Jason 1

Artist's concept of Jason 1 Artist's concept of Jason 1

Artist's concept of Jason 1
› Larger view

Mission Summary

The Jason-1 Earth satellite, which for 11 years mapped sea level, wind speed and wave height for more than 95 percent of Earth's ice-free ocean, provided new insights into ocean circulation, tracked our rising seas and enabled more accurate weather, ocean and climate forecasts.

Jason 1 was decommissioned in July 2013 after the failure of its last remaining transmitter left it unable to send data to Earth.

Along with its predecessor, the NASA/CNES Topex/Poseidon mission, Jason-1 helped create a revolutionary 20-plus-year climate data record of global ocean surface topography. In 2008, a follow-on called the Ocean Surface and Topography Mission (OSTM/Jason 2) was launched to further Jason 1's studies and the U.S./European team is preparing to launch the next satellite in the series, Jason-3, in March 2015.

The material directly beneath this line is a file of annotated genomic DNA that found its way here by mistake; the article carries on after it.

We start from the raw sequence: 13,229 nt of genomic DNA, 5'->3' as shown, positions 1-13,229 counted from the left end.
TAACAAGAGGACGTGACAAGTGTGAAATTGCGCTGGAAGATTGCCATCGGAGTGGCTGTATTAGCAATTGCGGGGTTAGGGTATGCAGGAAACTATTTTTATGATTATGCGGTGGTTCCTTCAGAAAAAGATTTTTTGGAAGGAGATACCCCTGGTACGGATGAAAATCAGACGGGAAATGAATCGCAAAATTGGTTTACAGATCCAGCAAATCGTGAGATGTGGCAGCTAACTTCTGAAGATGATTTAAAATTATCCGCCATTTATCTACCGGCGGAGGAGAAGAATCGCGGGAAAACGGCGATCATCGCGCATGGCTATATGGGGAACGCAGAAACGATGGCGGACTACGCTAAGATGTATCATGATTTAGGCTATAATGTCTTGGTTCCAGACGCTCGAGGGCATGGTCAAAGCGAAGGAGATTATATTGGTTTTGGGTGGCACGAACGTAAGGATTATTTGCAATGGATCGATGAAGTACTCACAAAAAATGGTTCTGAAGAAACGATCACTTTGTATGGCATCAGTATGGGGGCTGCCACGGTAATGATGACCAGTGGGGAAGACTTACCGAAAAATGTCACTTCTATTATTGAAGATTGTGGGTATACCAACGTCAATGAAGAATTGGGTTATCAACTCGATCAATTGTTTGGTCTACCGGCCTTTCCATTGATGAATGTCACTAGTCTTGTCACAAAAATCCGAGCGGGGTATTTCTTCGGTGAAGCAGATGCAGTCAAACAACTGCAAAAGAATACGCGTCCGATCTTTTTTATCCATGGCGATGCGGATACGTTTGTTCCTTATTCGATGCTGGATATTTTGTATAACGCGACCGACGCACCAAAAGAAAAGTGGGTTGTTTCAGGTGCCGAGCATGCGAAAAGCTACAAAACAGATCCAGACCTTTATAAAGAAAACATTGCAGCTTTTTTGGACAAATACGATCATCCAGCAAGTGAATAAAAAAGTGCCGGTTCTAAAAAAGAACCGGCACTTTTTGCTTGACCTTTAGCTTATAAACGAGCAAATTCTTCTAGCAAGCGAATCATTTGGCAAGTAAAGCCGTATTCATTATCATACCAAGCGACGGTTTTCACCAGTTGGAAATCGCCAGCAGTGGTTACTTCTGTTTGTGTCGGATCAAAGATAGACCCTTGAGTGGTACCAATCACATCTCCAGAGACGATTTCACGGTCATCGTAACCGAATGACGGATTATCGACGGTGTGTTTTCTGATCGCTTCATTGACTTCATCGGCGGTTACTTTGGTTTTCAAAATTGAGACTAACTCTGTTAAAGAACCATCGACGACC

Scientific Instrument(s)

- Altimeter
- Radiometer
- Satellite tracking system
- Global Positioning System receiver
- Laser retroreflector array

Type: Orbiter
Status: Past
Launch Date: December 07, 2001
7:07 a.m. PST (15:07 UTC)
Launch Location: Vandenberg Air Force Base, California
Mission End Date: July 01, 2013
Target: Earth
Current Location: Orbit type: Near circular
Altitude: 1,336-kilometer (830-mile) altitude at equator
Image depicts the primary landing site on comet 67P/Churyumov-Gerasimenko 'J' Marks the Spot for Rosetta's Lander

› Read more

Artist's rendering of NASA's ISS-RapidScat instrument (inset) NASA's Wind-Watching ISS-RapidScat Ready for Launch

› Read more

This image from NASA's Mars Curiosity rover shows the NASA's Mars Curiosity Rover Arrives at Martian Mountain

› Read more